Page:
Wednesday, July 4, 2012

Looking for a good summer read?

Summer is when I want to find "gentle reads" that keep my interest without being too heavy. The first two on this list I have read, the rest I can't wait to get to!

The Chaperone by Laura Moriarity

From USA Today: "The Chaperone is a captivating novel about the woman who chaperoned an irreverent Louise Brooks to New York City in 1922 and the summer that would change them both.

Only a few years before becoming a famous silent-film star and an icon of her generation, a fifteen-year-old Louise Brooks leaves Wichita, Kansas, to study with the prestigious Denishawn School of Dancing in New York. Much to her annoyance, she is accompanied by a thirty-six-year-old chaperone, who is neither mother nor friend. Cora Carlisle, a complicated but traditional woman with her own reasons for making the trip, has no idea what she’s in for. Young Louise, already stunningly beautiful and sporting her famous black bob with blunt bangs, is known for her arrogance and her lack of respect for convention. Ultimately, the five weeks they spend together will transform their lives forever."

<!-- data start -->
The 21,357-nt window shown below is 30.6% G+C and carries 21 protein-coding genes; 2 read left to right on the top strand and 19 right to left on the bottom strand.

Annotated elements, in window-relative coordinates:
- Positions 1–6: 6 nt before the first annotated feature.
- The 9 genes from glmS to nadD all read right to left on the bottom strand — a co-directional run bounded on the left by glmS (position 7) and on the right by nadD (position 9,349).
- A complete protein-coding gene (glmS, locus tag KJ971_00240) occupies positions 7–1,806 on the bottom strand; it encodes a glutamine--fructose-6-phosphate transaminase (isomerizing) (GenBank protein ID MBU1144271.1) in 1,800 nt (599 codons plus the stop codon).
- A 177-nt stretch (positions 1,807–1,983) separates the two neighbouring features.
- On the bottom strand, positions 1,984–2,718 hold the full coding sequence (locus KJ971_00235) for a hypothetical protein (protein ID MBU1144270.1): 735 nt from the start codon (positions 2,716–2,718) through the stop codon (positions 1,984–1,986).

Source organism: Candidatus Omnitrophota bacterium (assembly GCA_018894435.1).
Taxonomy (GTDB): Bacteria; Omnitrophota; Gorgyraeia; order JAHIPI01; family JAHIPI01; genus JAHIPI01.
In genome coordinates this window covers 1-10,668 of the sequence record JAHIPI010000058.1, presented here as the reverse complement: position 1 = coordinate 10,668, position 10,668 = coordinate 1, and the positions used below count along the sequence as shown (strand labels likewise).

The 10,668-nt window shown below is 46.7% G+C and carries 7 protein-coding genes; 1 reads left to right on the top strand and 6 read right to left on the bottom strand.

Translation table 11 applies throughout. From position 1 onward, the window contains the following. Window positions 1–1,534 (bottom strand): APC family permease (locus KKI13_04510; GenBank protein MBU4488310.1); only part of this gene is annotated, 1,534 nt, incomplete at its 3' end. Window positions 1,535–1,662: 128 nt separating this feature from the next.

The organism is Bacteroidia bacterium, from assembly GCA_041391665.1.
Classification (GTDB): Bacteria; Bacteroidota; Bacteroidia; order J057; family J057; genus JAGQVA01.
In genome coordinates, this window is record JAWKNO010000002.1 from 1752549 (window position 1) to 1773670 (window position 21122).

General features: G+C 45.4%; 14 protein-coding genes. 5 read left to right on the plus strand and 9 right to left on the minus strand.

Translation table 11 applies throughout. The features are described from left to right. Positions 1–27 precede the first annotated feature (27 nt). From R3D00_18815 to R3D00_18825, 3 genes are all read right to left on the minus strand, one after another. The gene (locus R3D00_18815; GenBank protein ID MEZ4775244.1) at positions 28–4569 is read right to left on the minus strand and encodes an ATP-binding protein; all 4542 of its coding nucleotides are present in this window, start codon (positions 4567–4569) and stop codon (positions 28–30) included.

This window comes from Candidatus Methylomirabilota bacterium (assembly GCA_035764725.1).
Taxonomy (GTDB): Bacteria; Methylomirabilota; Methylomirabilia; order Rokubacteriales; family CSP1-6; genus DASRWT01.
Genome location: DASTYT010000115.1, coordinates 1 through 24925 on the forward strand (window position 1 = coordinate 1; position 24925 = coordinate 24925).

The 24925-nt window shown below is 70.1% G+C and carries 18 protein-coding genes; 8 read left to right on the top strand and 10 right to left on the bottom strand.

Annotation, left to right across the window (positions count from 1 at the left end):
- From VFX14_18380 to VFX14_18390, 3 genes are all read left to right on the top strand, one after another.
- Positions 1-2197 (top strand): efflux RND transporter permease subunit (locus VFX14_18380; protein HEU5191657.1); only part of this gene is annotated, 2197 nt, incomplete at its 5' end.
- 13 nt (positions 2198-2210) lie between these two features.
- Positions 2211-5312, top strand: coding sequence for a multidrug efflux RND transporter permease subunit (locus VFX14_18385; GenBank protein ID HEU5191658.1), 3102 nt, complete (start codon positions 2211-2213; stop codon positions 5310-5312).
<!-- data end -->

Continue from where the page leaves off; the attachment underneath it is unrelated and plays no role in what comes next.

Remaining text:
I would call this book a "gentle read" with enough surprises (the orphan train, how homosexuality was dealt with in the 1920's) to keep it very compelling.

The Unfinished Work of Elizabeth D. by Nichole Bernier

From Amazon: "Summer vacation on Great Rock Island was supposed to be a restorative time for Kate, who’d lost her close friend Elizabeth in a sudden accident. But when she inherits a trunk of Elizabeth's journals, they reveal a woman far different than the cheerful wife and mother Kate thought she knew. 

   The complicated portrait of Elizabeth—her troubled upbringing, and her route to marriage and motherhood—makes Kate question not just their friendship, but her own deepest beliefs about loyalty and honesty at a period of uncertainty in her own marriage. 

   Set in the anxious summer after the September 11th attacks, this story of two women—their friendship, their marriages, private ambitions and fears—considers the aspects of ourselves we show and those we conceal, and the repercussions of our choices."